Stagnation is the death of art. At least that’s what Andrew Walker believes. And that is why the founder of Jail Break, Charleston’s twice yearly music/art/dance/comedy revue, is ending the five-year-old festival with one last hurrah on Oct. 10. For Walker, it’s better to burn out than to fade away.
“The goal was never to do a hundred Jail Breaks,” he says. “I have a short attention span and I knew if I just kept doing it and it stayed the same it was just going to die.” But who walks away from an event so popular its attendance has tripled since its inaugural run?
To understand that, you have to understand Walker. You see, Walker is interested in lots of things — music, dance, making videos, golf, birding, kayaking, photography. He does lots of things and does those things well. Originally from Columbia, he spent high school studying theater at the Governor’s School for the Arts in Greenville. After a brief stint at a conservatory in Ohio, he enrolled in the College of Charleston. His first year there he met the late, great piano professor Tommy Gill, and his life changed.
“It was the first time I had seen an artist literally channeling something — it was like coming in him and going out his instrument,” says Walker of the pianist. And although Walker was 20 years old and had never played a keyboard, Gill took a shine to him. “He allowed me to declare to be a piano major even though I had never had a lesson. He said, ‘I think you can do this, but you are going to have to sacrifice everything.’ I’ll never forget him telling me that because he’s right.”
Walker spent the next few years dedicating himself to the piano. As he started to learn the instrument, he became interested in music that crossed genres, specifically the work of pianist Christopher O’Reily. Host of NPR’s From the Top, O’Reily is known for his classical arrangements of pop music. So inspired was Walker that he formed the Entropy Ensemble and presented Musical Re-workings of Radiohead: A Tribute to Christopher O’Riley. The concert was held at the Simmons Center Recital Hall and was a huge success. In 2008 Entropy Ensemble presented another Radiohead-inspired show, Fitter, Happier. This time they moved to the Sottile Theatre, a much bigger venue. They sold that out as well.
“After those two shows I was like there’s potential here. I saw how people were responding to cross-over music. They were really excited about that and so was I,” Walker says.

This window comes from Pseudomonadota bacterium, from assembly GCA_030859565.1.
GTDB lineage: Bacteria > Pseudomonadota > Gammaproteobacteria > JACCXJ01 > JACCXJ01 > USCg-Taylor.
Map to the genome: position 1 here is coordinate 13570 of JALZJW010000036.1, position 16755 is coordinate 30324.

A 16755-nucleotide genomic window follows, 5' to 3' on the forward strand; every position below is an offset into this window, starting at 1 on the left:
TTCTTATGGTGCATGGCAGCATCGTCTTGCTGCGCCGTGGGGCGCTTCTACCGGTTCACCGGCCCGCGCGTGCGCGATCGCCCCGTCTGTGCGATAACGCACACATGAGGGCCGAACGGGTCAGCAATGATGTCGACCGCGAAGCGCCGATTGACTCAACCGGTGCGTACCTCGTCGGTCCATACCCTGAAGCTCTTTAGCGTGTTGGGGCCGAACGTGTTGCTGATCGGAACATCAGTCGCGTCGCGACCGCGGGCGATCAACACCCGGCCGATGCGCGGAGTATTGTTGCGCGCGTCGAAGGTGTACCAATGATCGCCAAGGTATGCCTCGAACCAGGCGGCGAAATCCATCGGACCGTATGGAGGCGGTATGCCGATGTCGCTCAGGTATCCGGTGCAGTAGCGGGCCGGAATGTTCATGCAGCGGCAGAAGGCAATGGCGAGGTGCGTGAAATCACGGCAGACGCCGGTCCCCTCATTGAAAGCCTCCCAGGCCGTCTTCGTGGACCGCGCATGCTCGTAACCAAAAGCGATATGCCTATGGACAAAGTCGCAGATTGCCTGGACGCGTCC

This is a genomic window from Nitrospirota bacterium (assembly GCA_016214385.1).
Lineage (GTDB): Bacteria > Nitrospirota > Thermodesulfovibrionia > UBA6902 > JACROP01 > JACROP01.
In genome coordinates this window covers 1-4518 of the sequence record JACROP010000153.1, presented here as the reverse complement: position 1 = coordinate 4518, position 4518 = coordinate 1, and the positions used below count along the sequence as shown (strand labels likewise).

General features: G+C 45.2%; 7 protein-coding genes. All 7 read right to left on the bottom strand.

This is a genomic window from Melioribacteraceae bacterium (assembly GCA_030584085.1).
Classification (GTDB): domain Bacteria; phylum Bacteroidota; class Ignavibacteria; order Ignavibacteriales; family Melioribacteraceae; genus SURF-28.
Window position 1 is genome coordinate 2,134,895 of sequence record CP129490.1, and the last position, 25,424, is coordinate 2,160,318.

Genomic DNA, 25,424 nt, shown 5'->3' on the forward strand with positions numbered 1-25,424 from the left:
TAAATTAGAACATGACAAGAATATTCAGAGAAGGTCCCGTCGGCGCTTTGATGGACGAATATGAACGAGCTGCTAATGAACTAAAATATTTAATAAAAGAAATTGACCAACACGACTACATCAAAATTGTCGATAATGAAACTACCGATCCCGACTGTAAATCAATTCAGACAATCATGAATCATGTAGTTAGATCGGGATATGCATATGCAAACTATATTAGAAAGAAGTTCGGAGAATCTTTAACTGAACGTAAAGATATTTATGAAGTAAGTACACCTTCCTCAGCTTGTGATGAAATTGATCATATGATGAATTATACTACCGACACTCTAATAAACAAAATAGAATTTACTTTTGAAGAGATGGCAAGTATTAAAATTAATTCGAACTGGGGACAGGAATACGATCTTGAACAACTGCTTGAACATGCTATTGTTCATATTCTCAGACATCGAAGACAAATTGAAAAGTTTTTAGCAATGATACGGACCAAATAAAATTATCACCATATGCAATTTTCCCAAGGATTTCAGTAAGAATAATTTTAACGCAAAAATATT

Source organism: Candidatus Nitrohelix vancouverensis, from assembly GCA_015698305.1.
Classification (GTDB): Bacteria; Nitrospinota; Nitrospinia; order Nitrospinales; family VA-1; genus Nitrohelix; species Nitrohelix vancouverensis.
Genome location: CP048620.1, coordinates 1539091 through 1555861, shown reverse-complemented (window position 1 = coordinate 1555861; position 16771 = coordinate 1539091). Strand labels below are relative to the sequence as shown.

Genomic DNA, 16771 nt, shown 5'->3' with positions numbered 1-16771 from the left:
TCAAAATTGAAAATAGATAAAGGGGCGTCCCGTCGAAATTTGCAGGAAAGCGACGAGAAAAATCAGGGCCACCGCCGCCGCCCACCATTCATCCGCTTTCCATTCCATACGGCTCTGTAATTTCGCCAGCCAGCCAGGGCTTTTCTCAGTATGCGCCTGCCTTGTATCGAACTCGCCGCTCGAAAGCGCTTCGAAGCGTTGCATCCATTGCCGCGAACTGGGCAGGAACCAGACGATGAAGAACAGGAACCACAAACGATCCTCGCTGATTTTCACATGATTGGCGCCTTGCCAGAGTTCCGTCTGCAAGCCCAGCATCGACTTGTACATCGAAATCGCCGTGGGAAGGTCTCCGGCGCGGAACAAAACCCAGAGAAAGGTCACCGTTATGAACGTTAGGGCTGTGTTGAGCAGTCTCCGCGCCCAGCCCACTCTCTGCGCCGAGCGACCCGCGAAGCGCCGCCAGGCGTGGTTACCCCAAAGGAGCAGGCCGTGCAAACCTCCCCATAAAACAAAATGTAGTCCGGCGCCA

Over the next two years Walker worked tirelessly to make more Entropy shows happen. The more shows he did, the more he became interested in working with artists from different disciplines.
“I was always looking for ways to collaborate with other artists,” says Walker. “Part of the mission of Entropy is about trying to find and facilitate collaboration with artists of different mediums so we can blur the line between those disciplines.”
Thus the formation of Jail Break.
Walker says it all started in 2009 when he found the perfect venue. He was working part time as a pedicab driver, and one of his favorite destinations was the Old City Jail. One night Walker was walking by the jail with his good friend and lighting designer Lauren Duffie when she mentioned that the site would be a really cool place to hold an event.
A light went off in Walker’s head. He says, “I thought if we could just get everybody into this one amazing place, collaboration could be a result.”
Walker talked to the American College of Building Arts, the organization that runs the jail, into letting him try out his idea, and Jail Break was born. It started small. The first year was just music and visual art. The stage was made out of shipping crates. Then all of a sudden the festival started to take on a life of its own. The second year Walker, with the help of Jenny Broe of Dance Lab, introduced dance. Stand-up comedy debuted the third year. Soon after that he added a dance stage outside, then came the Artisans Market, a place where crafts people could showcase and sell their goods. The art installations expanded and Walker turned that part of the festival over to Redux, Art Mag, and the Artists and Craftsman store.
“Instead of trying to do it all, I find people at the head of their world and let them do what is best for their community,” Walker explains.
Audiences came too. Five hundred people attended the first Jail Break. Over 1,500 are expected to attend the Oct. 10 finale.
But Walker won’t let Jail Break move on to the next life without a proper send off. The theme for the farewell event is Requiem. And just as a traditional requiem is a mass for the repose of the souls of the dead, so too will it be for Jail Break. From musical acts like Brave Baby and Hermit’s Victory to curated dances from Jenny Broe to improv from Doppleganger and spoken word from Marcus Amaker, Walker says this goodbye edition of the fest will be all about death and remembrance.
But, who knows, maybe a new event will rise from Jail Break’s ashes. That’s Walker’s dream anyhow. He’d like to see a new Charleston arts festival that expands over several days and several venues. He’s also working with Dance Lab to create original dance/theater pieces now. So far they’ve produced two: Mannequin which opened in the spring of 2014 and Poe in 2015. It’s hard to say if more will be on the horizon. For now the polymath is noncommittal. “I’m just excited to wake up every morning and have a cool place to live,” Walker says. “There is no end goal. Just see what happens next.”
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